Spoken language terminology

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  • Created by: emily_w
  • Created on: 22-04-14 17:00
Discourse
The study of spoken language
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Mode
How it is presented, ie written or spoken
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Paralinguistic features
Things that aid communication but aren't language, eg body language and facial expressions
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Prosodic features
"sound effects" like stress and pitch
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Stress
Emphasis placed on certain words or syllables
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Intonation
The rise and fall of someone's speaking voice.
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Adjacency pair
When one utterance leads to another in turn-taking, eg a question leading to an answer
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Back channelling
Feedback through encouraging noises or positive comments like "yeah", which encourage the speaker
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Running repair
The process of socially organising a question if two people accidentally start talking simultaneously
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Topic marker
An utterance that establishes a conversation's topic
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Topic shifter
An utterance that changes the topic of a conversation, like "so anyway"
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Interrupted construction
When the speaker abandons an utterance in the middle of it and moves on to another tact, focus or topic
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False starts
When a speaker realises the start of the utterance won't work and stops and rephrases it
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Hesitation indicators
Interjections like "um" "er" which buy the speaker time while they think of what to say
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Latch-ons
When a speaker starts as soon as the previous speaker has finished, with little or no pause. Could be to establish conversational dominance or because of familiarity between speakers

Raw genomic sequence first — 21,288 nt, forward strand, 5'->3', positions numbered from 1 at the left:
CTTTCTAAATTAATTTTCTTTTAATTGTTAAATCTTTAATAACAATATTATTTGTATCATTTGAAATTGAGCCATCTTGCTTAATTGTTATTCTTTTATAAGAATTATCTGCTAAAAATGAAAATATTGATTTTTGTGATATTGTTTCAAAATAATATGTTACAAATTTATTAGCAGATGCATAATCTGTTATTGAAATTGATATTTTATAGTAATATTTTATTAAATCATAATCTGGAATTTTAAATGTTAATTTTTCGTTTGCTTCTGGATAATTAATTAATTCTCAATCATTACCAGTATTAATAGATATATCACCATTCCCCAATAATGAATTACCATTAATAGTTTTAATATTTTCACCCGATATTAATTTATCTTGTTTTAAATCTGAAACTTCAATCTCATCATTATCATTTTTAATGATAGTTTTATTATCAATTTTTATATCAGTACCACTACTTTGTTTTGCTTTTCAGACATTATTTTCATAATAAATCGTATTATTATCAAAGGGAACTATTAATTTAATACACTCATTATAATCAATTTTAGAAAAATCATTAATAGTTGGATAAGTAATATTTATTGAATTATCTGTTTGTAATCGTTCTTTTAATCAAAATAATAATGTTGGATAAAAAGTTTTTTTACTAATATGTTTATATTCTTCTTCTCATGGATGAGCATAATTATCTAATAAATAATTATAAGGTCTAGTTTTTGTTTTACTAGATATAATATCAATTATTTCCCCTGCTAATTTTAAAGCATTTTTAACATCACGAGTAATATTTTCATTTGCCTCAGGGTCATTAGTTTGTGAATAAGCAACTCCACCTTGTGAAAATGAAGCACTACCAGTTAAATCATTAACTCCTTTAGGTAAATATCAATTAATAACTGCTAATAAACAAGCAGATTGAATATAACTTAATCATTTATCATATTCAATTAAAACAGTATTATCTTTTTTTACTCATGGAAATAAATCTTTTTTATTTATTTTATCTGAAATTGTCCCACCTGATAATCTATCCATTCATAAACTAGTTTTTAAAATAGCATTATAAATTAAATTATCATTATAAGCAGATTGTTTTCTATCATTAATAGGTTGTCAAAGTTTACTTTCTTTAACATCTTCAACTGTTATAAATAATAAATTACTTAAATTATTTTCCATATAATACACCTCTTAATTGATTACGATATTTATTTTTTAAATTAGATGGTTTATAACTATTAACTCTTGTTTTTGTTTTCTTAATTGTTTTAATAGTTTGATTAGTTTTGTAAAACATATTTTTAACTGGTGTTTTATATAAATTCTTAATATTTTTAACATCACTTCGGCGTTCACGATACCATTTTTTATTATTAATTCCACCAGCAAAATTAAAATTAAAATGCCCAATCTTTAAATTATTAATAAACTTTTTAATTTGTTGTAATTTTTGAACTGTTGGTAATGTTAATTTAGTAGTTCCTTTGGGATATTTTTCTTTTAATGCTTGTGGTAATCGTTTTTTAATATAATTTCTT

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Glottal stops
Omission of dental sounds in the middle of words, like when "butter" becomes "bu'er"
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Non-fluency features
Features that indicate someone is not speaking fluently, which could be for several reasons. Eg stammering when under pressure or a foreign speaker inverting syntax
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Tag question
A question added to a statement, eg "It's cold, isn't it?"
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Vocative
A direct reference to another speaker, eg "Bob, can you...?"
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Elision
The omission of a vowel or syllable in the proninciation of a word
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Code switching
When a speaker can alter register/clarity in order to suit their social sitution
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Recieved Pronounciation
"The Queen's English". Stereotypical posh English accent. What Tom Hiddleston sounds like.
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Idiolect
The speech patterns of a particular person
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Other cards in this set

Card 2

Front

How it is presented, ie written or spoken

Back

Mode

Card 3

Front

Things that aid communication but aren't language, eg body language and facial expressions

Back

Preview of the back of card 3

Card 4

Front

"sound effects" like stress and pitch

Back

Preview of the back of card 4

Card 5

Front

Emphasis placed on certain words or syllables

Back

Preview of the back of card 5
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